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      Performance upgrades are common among diesel enthusiasts – especially intake and exhaust systems – but it can be a difficult market to get into since there are so many different options and applications. The best opportunities lie with accessories and upgrades that fit all models, such as gauges, lighting and interior accessories.
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      When diesel fuel burns, it leaves behind black soot. This soot finds its way past the piston rings into the crankcase and turns the engine oil black. Even when changing the oil, there’s almost always enough residual oil in the pan and throughout the engine that the new oil is black almost immediately. The soot doesn’t harm the properties and performance of the oil, but think of it like any dirt particles: If there’s too much of it, the oil performance will degrade.
      It’s easy to see oil condition on the dipstick of a gasoline engine, but on a diesel there’s no way of telling. It’s critical for vehicle owners to document oil-change mileage so they don’t go over. It’s best to follow manufacturer recommendations for oil type, and it’s a good idea to recommend a high-quality oil filter. While diesel-powered cars typically have standard oil capacities, many pickup trucks have much higher capacities – sometimes 10 quarts or more. If your customer isn’t sure, take the extra step of looking it up so they don’t get home and end up short.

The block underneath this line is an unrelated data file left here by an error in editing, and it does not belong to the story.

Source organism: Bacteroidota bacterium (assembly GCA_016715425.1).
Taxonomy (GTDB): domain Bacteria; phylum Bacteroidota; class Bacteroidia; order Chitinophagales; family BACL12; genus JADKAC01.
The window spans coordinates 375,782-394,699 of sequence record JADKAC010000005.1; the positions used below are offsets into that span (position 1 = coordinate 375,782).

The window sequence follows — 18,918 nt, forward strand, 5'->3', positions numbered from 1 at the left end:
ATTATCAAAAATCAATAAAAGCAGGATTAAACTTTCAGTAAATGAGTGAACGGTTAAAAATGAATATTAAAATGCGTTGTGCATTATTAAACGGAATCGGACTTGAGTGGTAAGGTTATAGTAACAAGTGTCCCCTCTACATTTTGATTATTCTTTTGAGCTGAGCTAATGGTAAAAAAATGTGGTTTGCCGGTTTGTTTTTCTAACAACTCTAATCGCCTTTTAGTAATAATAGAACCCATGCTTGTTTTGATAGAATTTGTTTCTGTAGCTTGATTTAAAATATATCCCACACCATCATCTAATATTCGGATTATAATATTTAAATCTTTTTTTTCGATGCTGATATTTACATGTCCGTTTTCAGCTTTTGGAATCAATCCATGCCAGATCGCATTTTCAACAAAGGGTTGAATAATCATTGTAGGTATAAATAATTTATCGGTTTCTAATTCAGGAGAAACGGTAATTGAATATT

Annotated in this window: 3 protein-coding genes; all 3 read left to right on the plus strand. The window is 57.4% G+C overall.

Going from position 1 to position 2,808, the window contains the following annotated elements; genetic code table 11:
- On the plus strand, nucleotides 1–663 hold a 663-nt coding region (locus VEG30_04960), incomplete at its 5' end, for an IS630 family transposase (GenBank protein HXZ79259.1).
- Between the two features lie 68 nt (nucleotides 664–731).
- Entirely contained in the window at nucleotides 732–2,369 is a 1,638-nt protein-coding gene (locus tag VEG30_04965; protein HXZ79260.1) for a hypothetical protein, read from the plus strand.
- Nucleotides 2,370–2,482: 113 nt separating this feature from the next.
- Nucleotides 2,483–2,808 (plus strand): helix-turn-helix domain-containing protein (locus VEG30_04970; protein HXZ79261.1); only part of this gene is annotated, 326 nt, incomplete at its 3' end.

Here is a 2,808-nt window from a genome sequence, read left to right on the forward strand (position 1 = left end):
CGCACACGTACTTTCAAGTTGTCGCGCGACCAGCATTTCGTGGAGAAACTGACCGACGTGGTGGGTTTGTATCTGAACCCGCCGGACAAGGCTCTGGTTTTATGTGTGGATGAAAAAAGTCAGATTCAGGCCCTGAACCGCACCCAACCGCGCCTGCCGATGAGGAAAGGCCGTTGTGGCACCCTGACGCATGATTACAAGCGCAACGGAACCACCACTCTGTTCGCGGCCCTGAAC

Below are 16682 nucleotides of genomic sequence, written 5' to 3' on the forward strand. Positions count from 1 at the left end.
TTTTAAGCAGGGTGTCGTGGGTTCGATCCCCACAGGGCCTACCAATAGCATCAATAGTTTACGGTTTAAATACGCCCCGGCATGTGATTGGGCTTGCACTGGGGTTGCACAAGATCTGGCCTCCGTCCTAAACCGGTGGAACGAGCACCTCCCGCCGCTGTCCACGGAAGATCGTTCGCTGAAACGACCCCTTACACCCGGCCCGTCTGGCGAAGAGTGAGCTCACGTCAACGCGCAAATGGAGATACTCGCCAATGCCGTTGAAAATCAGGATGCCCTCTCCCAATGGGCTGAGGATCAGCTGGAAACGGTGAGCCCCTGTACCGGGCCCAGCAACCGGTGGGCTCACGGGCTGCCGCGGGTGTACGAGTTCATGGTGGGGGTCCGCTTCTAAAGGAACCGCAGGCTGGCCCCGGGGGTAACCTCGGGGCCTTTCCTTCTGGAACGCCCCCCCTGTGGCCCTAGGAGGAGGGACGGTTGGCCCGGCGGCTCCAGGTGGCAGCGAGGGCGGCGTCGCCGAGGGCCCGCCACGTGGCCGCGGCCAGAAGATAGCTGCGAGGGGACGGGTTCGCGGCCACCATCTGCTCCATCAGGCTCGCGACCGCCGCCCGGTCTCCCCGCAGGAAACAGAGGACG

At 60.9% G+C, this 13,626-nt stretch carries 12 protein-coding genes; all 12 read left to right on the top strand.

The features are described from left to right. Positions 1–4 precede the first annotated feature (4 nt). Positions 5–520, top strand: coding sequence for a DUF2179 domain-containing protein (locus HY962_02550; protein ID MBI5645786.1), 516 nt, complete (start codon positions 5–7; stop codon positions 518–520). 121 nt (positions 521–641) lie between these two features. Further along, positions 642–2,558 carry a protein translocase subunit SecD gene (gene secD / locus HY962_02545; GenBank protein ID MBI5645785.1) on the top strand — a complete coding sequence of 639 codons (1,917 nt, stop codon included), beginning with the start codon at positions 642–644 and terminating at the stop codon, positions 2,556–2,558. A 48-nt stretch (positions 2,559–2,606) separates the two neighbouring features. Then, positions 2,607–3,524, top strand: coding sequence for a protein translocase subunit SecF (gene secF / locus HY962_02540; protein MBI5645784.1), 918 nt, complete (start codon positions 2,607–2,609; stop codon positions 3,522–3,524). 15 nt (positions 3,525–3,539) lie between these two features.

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      Diesel Exhaust Fluid
      For the 2010 model year, the EPA mandated that diesel engines reduce the production of nitrogen oxides (NOx), which is linked to the formation of acid rain and smog. Diesel exhaust fluid (DEF) is what allowed manufacturers to meet these requirements. DEF is a solution of urea and deionized water that’s injected into the exhaust system before the catalytic converter. The chemical reaction forms ammonia, which then works in conjunction with the catalyst to convert NOx into nitrogen and water.
      It’s ultimately a simple solution, but diesel owners need to keep the DEF reservoirs full. If the DEF runs out, the vehicle will not start. If they’re running, they won’t quit, but often go into a low-power mode.
      Block Heaters